Many hold privacy concerns regarding the new encryption laws providing Government with access to encrypted records when it remains unclear what that information may come to be used for.  The panel also espoused the view that the legislation provided the executive arm of government with a largely unfettered power with the Attorney General acting as the “technical gatekeeper”.  Members of the audience raised that typically the judiciary would be involved in providing oversight and determining when it is appropriate for such access to personal records to be granted. But this is not case with Australia’s new encryption laws.

Also concerning is that the Attorney General, as the ultimate decision maker, can override the opinions of technical experts.  Companies who are concerned about the effect a request or notice may have on their systems may request that a technical expert provide an assessment of whether complying with the request or notice would introduce a vulnerability or systemic weakness into their product.  This assessment is then provided to the Attorney General.  Whilst this has the potential to be a useful safeguard for businesses, the assessment is non-binding on the Attorney General, who may override it.

Unintended effects?

Whilst government agencies can’t require you to introduce a systemic weakness/vulnerability into your system, the decision about what a systemic weakness/vulnerability is ultimately rests with the executive arm of Government, as we’ve discussed above.  Further, concerns were also discussed surrounding the introduction of non-systemic vulnerabilities, especially about what this means, and whether such vulnerabilities are likely to open a can of worms where these vulnerabilities could be used in unforeseen ways and leveraged by malicious actors.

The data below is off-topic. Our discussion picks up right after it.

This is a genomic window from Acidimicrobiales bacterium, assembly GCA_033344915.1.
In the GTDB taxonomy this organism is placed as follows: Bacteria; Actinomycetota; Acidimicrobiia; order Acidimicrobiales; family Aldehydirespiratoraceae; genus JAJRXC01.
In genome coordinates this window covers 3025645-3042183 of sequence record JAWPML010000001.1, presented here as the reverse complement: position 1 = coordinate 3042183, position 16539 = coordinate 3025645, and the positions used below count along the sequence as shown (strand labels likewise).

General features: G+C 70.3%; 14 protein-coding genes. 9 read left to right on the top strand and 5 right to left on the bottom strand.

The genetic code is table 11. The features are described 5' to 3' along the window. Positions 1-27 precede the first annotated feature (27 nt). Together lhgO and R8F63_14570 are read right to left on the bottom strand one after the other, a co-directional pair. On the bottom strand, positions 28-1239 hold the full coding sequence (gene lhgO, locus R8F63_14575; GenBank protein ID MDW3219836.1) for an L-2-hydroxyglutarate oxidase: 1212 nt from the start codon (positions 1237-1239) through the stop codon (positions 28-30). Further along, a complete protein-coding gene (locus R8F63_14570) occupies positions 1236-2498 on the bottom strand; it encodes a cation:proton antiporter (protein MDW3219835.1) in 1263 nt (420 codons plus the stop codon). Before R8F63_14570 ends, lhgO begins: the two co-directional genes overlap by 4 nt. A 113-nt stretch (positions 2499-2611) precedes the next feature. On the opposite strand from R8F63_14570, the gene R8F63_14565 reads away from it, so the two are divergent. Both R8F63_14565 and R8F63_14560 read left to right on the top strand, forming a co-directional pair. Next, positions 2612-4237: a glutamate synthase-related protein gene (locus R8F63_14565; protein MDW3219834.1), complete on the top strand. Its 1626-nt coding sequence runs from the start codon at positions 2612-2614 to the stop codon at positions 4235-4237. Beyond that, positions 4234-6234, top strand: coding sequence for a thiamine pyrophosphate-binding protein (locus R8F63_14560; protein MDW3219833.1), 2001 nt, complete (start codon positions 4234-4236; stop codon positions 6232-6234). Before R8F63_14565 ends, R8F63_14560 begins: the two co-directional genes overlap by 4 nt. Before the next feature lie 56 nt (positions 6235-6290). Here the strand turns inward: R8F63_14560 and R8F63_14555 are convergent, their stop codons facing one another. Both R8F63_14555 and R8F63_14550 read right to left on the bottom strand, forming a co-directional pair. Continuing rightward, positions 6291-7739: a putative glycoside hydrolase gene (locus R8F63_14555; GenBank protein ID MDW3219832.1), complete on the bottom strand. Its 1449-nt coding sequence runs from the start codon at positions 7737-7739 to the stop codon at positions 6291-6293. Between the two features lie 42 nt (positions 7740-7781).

The panel also considered the problematic application of the law to apps – where you cannot target individual app holders and the required feature or capability must be added to the app store/play store app – meaning that everyone who uses that app will subsequently be affected by the feature or vulnerability (depending on how you view it) without this functionality being allowed to be disclosed.  This gives the legislation an incredibly broad reach and carries the risk that it could be abused as a back-door information gathering mechanism.

Take homes – what can businesses do right now?

The panel suggested that there are advantages to complying on a voluntary basis, such as being able to negotiate terms rather than refusing to comply with a voluntary TAR and then being issued with a mandatory TAN.  Not only should businesses seek to understand their rights upon being issued a request or notice – including being allowed to disclose to their lawyer that they’ve received a notice or request – but they should also make sure that they have the policies and procedures already in place, in case they do receive one.